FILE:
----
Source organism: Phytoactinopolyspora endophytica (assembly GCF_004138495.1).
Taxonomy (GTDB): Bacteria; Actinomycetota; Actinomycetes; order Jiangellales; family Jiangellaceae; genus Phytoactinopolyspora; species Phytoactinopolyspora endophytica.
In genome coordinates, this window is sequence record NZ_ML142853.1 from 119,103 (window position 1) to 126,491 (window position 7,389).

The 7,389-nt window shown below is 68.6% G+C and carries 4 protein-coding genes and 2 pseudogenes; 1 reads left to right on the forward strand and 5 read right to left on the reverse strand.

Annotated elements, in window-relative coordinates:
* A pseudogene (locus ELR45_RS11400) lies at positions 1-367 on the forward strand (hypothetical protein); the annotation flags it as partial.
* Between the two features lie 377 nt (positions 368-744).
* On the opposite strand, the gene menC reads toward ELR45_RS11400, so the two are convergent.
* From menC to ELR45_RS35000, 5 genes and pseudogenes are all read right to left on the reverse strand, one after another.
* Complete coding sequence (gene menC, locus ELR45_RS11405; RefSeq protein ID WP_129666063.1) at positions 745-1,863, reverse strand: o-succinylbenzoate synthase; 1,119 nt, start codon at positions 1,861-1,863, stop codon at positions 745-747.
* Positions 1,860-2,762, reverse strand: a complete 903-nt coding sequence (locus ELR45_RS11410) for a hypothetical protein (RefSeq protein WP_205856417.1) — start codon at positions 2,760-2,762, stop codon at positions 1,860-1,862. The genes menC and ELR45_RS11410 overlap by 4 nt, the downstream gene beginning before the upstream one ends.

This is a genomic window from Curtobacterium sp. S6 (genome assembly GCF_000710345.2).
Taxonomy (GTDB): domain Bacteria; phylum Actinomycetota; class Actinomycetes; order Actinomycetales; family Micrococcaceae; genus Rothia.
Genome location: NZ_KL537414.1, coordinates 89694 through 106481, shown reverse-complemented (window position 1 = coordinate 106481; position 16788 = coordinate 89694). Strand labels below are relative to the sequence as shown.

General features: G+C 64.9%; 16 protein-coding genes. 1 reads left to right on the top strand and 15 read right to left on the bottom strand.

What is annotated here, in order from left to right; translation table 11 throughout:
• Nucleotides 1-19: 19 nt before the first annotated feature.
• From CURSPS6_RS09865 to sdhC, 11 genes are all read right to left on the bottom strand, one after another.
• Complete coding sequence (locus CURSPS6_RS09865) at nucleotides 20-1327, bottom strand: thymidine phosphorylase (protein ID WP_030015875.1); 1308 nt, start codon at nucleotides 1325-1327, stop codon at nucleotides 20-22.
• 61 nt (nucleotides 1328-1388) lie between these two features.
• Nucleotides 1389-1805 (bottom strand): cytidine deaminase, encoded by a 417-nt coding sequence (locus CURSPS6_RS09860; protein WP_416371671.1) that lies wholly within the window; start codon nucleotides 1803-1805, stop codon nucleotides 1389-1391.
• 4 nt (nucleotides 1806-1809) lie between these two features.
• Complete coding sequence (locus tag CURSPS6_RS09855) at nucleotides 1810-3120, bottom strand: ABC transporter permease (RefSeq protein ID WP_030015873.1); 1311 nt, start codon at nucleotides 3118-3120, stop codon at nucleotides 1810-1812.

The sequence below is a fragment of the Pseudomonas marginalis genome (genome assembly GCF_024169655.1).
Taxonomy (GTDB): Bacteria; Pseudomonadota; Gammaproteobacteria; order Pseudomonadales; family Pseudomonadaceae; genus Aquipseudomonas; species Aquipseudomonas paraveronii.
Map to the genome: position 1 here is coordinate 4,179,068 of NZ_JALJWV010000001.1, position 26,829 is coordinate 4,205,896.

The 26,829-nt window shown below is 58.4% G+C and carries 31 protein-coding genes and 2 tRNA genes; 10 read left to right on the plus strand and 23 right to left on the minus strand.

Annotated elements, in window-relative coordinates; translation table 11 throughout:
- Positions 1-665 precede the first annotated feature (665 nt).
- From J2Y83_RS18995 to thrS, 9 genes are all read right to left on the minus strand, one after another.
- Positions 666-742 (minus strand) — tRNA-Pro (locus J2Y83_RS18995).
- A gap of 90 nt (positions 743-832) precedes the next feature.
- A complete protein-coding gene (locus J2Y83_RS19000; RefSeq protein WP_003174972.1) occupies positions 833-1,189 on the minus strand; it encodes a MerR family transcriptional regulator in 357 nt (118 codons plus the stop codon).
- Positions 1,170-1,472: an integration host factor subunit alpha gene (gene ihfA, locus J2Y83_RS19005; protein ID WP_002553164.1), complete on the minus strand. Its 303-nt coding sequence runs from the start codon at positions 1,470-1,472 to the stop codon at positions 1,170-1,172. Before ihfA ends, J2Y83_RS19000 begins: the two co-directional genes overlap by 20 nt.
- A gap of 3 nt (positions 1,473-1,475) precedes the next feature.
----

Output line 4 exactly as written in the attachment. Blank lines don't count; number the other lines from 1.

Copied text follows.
The 7,389-nt window shown below is 68.6% G+C and carries 4 protein-coding genes and 2 pseudogenes; 1 reads left to right on the forward strand and 5 read right to left on the reverse strand.